The presence of Councillor Peter Matic: Chair of the Environment, Parks and Sustainability Committee, was a stong statement about the political commitment to our restoration work. However, for me Peter’s welcome was overshadowed by the welcome to country and amazing didgeridoo playing of a young nephew of Maroochy Barambah: Turrbal Association. My apologies, I did not make a note of his name, so you will have to contact Maroochy if you want to hear a didgeridoo do things I did not know was possible. I have heard about the concept of circular breathing and I have heard didgeridoos being played but not only was there no pause for breath, it sounded like two didgeridoos playing harmony!

The key note speaker was Simon Warner: CEO of SEQ Catchments Ltd, a community not-for-profit with the vision: to deliver a sustainable future for our community. It was heartening to listen to such a business-like pragmatic analysis of the issues of managing south-east Queensland growth, without destroying the very environment that underpins our business economy and the very communities where we live. Simon is very clear-eyed about about the complexity of driving change, acknowledging that the SEQ Natural Resource Management Plan is not perfect just the most comprehensive plan and targets of any region in Australia. Importantly, he recognises that plans converted to legislation are not enough, so implementation and monitoring of the SEQ NRM Plan is driven by the Chief Executive Officer’s Committee for Natural Resource Management in SEQ which reports to the Minister for Infrastructure and Planning.

Maggie Scattini, of private company Brisbane Bushcare gave a very practical presentation based on a decade of contracting in ecosystem restoration. I particularly liked the way Maggie layered up our understanding of the complex relationships starting with soil: my next article for the Southside Community News will have to be about Maggie’s insights on dirt, moving onto the role of  fungi in the forest, then fauna: apparently our glow-in-the-dark mushrooms are actually food for Rainforest Snails. Leave them to the snails, they are poisonous to people. Talking to Maggie and Bill (her husband) we discovered that Brisbane Bushcare was involved in some of the very first bushcare work on the mountain: at what is now the Rover Street Bushcare site.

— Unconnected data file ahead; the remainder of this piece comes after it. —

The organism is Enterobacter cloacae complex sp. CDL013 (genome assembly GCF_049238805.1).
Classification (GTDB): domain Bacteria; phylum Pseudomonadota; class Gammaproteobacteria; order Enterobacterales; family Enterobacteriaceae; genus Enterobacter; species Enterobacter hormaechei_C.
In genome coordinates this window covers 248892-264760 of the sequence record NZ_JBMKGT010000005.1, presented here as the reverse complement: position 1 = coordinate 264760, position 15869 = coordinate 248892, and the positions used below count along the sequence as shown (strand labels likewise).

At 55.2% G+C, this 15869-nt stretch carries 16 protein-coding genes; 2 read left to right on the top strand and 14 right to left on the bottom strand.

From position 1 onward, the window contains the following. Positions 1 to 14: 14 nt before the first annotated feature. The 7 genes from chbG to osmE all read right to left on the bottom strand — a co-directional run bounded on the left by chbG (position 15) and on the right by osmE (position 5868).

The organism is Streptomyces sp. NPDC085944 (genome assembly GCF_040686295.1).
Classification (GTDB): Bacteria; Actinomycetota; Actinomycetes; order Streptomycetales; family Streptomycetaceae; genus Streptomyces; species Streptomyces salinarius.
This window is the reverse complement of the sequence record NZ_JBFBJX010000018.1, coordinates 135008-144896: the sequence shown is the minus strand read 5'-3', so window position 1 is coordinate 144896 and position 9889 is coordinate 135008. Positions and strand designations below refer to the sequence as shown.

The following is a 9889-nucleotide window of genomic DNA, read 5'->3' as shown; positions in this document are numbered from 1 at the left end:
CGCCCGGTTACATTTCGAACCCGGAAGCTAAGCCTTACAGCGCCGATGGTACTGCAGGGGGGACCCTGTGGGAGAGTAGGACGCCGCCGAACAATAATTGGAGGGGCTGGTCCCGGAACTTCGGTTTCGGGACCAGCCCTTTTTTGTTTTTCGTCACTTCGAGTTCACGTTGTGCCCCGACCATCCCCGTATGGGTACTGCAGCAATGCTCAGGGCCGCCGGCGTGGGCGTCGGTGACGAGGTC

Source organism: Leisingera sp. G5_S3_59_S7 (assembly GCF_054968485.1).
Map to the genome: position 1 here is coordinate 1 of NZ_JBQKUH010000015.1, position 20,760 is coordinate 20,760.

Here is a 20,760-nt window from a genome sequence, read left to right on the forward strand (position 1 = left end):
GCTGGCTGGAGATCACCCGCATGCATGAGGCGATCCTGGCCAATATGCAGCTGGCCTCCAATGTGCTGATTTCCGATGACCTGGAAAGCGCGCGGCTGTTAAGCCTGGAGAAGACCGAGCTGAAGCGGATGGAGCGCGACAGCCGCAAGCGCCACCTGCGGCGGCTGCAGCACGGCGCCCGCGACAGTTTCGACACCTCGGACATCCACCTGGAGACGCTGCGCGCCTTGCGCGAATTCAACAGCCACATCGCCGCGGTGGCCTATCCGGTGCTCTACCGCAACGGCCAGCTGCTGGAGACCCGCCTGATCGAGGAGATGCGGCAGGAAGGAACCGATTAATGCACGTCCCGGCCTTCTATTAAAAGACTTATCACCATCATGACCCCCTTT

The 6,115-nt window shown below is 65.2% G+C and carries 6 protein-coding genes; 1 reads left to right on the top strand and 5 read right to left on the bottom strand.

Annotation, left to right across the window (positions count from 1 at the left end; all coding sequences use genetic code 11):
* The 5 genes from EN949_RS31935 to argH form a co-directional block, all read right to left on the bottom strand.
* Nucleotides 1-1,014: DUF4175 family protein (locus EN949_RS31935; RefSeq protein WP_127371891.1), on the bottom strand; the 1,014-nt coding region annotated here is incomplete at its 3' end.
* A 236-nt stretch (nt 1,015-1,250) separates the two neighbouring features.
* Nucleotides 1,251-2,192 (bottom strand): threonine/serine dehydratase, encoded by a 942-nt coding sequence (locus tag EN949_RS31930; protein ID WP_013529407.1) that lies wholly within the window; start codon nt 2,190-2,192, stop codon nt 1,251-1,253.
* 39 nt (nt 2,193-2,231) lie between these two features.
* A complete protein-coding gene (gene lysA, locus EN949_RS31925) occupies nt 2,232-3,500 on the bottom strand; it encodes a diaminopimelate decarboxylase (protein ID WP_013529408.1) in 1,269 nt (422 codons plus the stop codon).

The final two speakers, Adrian Caneris of Biodiversity Assessment and Management BAAM, and Prof. Carla Catterall of School of Environment, Griffith University, are both strong supporters of Mt Gravatt Environment Group work.

Mike, Sue, Adrian (L-R)

Adrian gave us a guided walk to the shore of Enoggera Reservoir where he helped us see the significant differences in  four habitat types and how that will change what fauna will use each habitat.

Adrian’s presentation then provided a valuable and fascinating insight into the equipment and techniques in researching fauna living in a particular habitat. Everything from pit traps to scats (animal droppings) have a role in identifying fauna.

Carla Catterall passion for her research is imediately apparent when she stands in front of an audience!

Carla’s presentation introduced some challenging ideas derived from research into habitat recovery after cyclone Larry in 2006, also cyclone Yasi and the floods this year. The most surprising for me was the Connell diversity hypothesis which proposes that maximum species diversity depends on some disturbance: fire, flood, cyclone.

This was particularly challenging when reflecting on Maggie’s recommendation to minimise any disturbance of the soil at our bushcare sites and Adrian’s caution to minimise any disturbance of fauna in research activities. The relationships in nature are complex and we need to draw on the expertise of the amazing people. Carla provided a valuable link to research: Griffith Environmental Futures Centre.

I was honoured to present our Mt Gravatt Environment Group vision,  to sixty members of our Mt Gravatt Men’s Shed last Monday.

The Men’s Shed is an interesting collection of retired tradesmen, professionals and farmers who share an interest in practical projects for the community, particularly focused on woodworking, wood-turning, carpentry and welding.

Over a barbecue lunch I talked with a food scientist who still does voluntary work for CSIRO, an accountant/actuary, farmer/landscaper, electrician and engineer. I was also able to demonstrate some of the specialist bushcare tools like the TreePopper.